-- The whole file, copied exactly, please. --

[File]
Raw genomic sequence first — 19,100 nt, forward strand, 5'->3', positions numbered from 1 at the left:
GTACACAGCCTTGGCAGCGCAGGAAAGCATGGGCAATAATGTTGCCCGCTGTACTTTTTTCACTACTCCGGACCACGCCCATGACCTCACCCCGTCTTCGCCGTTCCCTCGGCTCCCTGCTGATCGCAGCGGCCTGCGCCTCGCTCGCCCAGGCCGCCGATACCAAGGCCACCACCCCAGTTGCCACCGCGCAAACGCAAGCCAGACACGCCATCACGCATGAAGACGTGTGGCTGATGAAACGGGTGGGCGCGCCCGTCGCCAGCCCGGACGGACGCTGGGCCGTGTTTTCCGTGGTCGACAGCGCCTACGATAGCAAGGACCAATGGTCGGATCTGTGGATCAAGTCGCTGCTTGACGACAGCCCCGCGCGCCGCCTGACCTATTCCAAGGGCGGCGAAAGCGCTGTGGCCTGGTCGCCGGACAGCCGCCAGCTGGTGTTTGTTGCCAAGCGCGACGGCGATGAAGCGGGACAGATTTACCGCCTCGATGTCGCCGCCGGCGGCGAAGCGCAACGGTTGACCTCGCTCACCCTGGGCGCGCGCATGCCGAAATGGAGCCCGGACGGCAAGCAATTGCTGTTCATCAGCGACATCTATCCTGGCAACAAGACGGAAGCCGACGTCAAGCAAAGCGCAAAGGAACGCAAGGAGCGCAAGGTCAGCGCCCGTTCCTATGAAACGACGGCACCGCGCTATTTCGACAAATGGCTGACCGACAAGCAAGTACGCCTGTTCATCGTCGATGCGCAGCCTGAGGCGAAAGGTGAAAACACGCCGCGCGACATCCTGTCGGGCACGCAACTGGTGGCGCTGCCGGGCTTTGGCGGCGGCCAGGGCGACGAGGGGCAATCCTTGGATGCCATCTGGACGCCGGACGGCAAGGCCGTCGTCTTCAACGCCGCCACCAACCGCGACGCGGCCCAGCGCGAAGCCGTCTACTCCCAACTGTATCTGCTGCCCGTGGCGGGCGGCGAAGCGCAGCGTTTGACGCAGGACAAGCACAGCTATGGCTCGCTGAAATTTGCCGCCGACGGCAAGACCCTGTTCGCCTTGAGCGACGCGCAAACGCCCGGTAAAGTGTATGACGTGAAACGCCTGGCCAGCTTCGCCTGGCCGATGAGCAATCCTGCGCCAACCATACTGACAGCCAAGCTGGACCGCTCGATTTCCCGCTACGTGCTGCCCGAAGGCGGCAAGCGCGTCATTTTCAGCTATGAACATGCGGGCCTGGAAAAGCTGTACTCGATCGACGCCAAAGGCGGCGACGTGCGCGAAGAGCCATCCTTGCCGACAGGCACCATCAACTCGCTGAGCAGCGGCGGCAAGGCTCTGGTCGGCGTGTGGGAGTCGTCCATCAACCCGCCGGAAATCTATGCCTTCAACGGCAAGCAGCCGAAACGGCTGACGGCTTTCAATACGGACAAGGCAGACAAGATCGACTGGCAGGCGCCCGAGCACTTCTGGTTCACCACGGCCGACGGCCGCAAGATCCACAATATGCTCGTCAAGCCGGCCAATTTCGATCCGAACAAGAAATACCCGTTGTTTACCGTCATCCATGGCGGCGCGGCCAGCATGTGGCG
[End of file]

Raw genomic sequence first — 19,100 nt, forward strand, 5'->3', positions numbered from 1 at the left:
GTACACAGCCTTGGCAGCGCAGGAAAGCATGGGCAATAATGTTGCCCGCTGTACTTTTTTCACTACTCCGGACCACGCCCATGACCTCACCCCGTCTTCGCCGTTCCCTCGGCTCCCTGCTGATCGCAGCGGCCTGCGCCTCGCTCGCCCAGGCCGCCGATACCAAGGCCACCACCCCAGTTGCCACCGCGCAAACGCAAGCCAGACACGCCATCACGCATGAAGACGTGTGGCTGATGAAACGGGTGGGCGCGCCCGTCGCCAGCCCGGACGGACGCTGGGCCGTGTTTTCCGTGGTCGACAGCGCCTACGATAGCAAGGACCAATGGTCGGATCTGTGGATCAAGTCGCTGCTTGACGACAGCCCCGCGCGCCGCCTGACCTATTCCAAGGGCGGCGAAAGCGCTGTGGCCTGGTCGCCGGACAGCCGCCAGCTGGTGTTTGTTGCCAAGCGCGACGGCGATGAAGCGGGACAGATTTACCGCCTCGATGTCGCCGCCGGCGGCGAAGCGCAACGGTTGACCTCGCTCACCCTGGGCGCGCGCATGCCGAAATGGAGCCCGGACGGCAAGCAATTGCTGTTCATCAGCGACATCTATCCTGGCAACAAGACGGAAGCCGACGTCAAGCAAAGCGCAAAGGAACGCAAGGAGCGCAAGGTCAGCGCCCGTTCCTATGAAACGACGGCACCGCGCTATTTCGACAAATGGCTGACCGACAAGCAAGTACGCCTGTTCATCGTCGATGCGCAGCCTGAGGCGAAAGGTGAAAACACGCCGCGCGACATCCTGTCGGGCACGCAACTGGTGGCGCTGCCGGGCTTTGGCGGCGGCCAGGGCGACGAGGGGCAATCCTTGGATGCCATCTGGACGCCGGACGGCAAGGCCGTCGTCTTCAACGCCGCCACCAACCGCGACGCGGCCCAGCGCGAAGCCGTCTACTCCCAACTGTATCTGCTGCCCGTGGCGGGCGGCGAAGCGCAGCGTTTGACGCAGGACAAGCACAGCTATGGCTCGCTGAAATTTGCCGCCGACGGCAAGACCCTGTTCGCCTTGAGCGACGCGCAAACGCCCGGTAAAGTGTATGACGTGAAACGCCTGGCCAGCTTCGCCTGGCCGATGAGCAATCCTGCGCCAACCATACTGACAGCCAAGCTGGACCGCTCGATTTCCCGCTACGTGCTGCCCGAAGGCGGCAAGCGCGTCATTTTCAGCTATGAACATGCGGGCCTGGAAAAGCTGTACTCGATCGACGCCAAAGGCGGCGACGTGCGCGAAGAGCCATCCTTGCCGACAGGCACCATCAACTCGCTGAGCAGCGGCGGCAAGGCTCTGGTCGGCGTGTGGGAGTCGTCCATCAACCCGCCGGAAATCTATGCCTTCAACGGCAAGCAGCCGAAACGGCTGACGGCTTTCAATACGGACAAGGCAGACAAGATCGACTGGCAGGCGCCCGAGCACTTCTGGTTCACCACGGCCGACGGCCGCAAGATCCACAATATGCTCGTCAAGCCGGCCAATTTCGATCCGAACAAGAAATACCCGTTGTTTACCGTCATCCATGGCGGCGCGGCCAGCATGTGGCG